Fleeced

Posted: January 27, 2010 in Church Leadership, Random

When you go into a restaurant it should cost whatever it costs for the meal and service in one single fee.  Tips are stupid and an annoying tradition that should be outlawed immediately…but that’s just me.

Being fleeced doesn’t stop there.  If you really pay attention to your cell phone bill, your closing costs, or your utility bill it will make you feel like you are getting fleeced all over again.  Everyone is piling on the charges to what should be simple and straight-forward bill.

I think the local church is doing the same things with Haiti.  If the church really wanted to help people (both inside and outside) they would build  disaster relief into their budget.  It doesn’t take a genius to know another one is coming around the corner.  There were 7 major ones this decade…9/11, Katrina, Ike, Indian Ocean Tsunami, Cyclone Nargis, Myanmar, Sichuan Earthquake, Kashmir earthquake, and Bam Earthquake, Iran.  All these represent billions in actual and residual damages, plus half a million casualties.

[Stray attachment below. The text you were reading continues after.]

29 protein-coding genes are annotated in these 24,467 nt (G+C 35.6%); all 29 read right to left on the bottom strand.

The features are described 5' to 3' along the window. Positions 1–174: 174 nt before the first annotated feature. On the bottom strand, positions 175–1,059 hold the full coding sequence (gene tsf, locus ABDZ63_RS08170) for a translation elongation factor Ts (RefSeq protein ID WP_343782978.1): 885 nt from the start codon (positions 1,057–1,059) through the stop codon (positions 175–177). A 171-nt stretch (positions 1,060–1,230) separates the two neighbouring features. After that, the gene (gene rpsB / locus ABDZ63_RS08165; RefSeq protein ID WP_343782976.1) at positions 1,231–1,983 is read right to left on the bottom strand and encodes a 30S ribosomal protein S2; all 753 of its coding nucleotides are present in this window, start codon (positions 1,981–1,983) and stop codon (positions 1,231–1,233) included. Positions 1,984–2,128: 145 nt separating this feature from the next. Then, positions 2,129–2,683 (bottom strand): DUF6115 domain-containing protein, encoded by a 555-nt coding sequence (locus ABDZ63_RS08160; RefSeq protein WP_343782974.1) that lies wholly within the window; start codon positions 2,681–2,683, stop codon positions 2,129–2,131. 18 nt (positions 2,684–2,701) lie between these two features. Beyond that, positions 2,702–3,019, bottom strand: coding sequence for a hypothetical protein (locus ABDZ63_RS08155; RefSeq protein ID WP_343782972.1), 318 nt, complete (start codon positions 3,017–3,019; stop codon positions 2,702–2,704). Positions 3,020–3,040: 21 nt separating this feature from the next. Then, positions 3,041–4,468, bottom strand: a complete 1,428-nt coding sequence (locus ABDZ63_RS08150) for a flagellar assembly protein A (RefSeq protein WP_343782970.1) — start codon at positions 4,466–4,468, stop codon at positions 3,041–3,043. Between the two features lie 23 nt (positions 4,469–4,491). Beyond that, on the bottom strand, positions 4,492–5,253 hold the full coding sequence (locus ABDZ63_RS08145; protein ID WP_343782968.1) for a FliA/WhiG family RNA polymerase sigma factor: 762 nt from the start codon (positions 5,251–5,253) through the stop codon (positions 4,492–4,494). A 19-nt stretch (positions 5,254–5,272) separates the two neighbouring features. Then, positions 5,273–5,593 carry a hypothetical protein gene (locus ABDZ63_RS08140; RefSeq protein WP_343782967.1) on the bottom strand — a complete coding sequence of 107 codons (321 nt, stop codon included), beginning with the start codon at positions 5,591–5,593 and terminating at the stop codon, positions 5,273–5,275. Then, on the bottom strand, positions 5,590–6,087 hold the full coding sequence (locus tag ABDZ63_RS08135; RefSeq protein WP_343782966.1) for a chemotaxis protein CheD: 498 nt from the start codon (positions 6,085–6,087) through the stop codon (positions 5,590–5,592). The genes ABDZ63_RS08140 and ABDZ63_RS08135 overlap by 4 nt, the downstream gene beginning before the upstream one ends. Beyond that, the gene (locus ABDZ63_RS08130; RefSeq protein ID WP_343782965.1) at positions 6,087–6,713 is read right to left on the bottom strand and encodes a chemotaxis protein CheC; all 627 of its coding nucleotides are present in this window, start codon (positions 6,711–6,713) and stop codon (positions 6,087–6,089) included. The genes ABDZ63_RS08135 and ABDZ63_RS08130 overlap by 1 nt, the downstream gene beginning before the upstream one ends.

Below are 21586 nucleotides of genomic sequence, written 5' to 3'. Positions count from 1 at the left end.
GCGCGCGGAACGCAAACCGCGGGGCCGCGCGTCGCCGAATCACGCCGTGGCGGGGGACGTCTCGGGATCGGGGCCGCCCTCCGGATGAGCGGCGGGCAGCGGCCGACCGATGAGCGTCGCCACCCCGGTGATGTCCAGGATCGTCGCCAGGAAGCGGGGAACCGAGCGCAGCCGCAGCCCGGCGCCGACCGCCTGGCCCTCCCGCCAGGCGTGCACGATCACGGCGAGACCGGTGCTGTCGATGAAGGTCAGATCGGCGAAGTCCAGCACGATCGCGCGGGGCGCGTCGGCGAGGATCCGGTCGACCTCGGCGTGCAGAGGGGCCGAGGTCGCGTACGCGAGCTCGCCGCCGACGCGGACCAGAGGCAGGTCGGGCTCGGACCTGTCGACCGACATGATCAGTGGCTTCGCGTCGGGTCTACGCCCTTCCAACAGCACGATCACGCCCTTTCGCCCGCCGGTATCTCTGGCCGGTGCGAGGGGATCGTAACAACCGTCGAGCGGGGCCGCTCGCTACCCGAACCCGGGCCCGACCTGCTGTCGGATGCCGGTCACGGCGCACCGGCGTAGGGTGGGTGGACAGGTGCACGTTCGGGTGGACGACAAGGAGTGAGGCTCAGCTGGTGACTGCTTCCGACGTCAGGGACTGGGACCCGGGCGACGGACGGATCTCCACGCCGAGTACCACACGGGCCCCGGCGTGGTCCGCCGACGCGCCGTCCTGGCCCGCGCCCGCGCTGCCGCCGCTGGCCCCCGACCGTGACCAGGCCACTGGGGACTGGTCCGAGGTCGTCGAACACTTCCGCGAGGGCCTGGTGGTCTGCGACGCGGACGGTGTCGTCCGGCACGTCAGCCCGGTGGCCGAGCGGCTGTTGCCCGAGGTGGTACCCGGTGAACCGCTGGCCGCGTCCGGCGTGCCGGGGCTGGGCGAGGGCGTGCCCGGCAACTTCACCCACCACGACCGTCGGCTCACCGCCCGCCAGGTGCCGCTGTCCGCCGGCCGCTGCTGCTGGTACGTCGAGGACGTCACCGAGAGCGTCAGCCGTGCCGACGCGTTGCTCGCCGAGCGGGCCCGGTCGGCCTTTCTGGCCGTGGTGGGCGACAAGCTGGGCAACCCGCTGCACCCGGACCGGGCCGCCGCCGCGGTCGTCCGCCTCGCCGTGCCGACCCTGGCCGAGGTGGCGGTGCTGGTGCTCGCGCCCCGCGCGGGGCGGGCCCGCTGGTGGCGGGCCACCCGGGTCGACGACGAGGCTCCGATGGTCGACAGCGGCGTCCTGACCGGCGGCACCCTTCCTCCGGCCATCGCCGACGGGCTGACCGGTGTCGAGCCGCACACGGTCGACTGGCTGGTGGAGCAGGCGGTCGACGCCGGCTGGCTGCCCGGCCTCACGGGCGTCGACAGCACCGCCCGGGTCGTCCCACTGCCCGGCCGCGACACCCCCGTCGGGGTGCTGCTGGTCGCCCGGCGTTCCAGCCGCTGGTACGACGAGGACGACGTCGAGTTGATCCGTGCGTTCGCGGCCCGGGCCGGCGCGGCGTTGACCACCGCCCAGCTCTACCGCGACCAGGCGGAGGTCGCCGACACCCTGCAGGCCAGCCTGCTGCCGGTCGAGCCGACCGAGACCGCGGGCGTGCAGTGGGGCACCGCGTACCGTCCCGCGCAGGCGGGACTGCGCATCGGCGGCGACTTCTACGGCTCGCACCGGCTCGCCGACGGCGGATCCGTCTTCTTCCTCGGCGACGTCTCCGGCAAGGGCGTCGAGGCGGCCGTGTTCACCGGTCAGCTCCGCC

It seems like every church goer in America got fleeced over the last month, because there was a horrific tragedy in Haiti.  Should the church help…absolutely.  Would we want someone to do the same things for us…yes.  I just don’t think taking up lots of extra offerings, or fleecing people for their spare change, truck payment, or coffee money is the answer.

Even after the offering I would venture to guess it’s still a fraction of what a church could do if people actually tithed.  Sure we will never get everyone to tithe, but that doesn’t mean we should rescue the widow, the poor, and the orphan by fleecing people by flaunting a tragedy before their eyes.  Essentially, the church has resorted to taking an offering to pay for budget items (or things we value) and take up special offerings every time we want to look good.

Thoughts?

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Comments
  1. TheDeeZone says:

    One think I like about attending an SBC church is the cooperative program that supports many programs including Baptist Disaster relief. The yellow shirts are often one of the first groups at many disasters.

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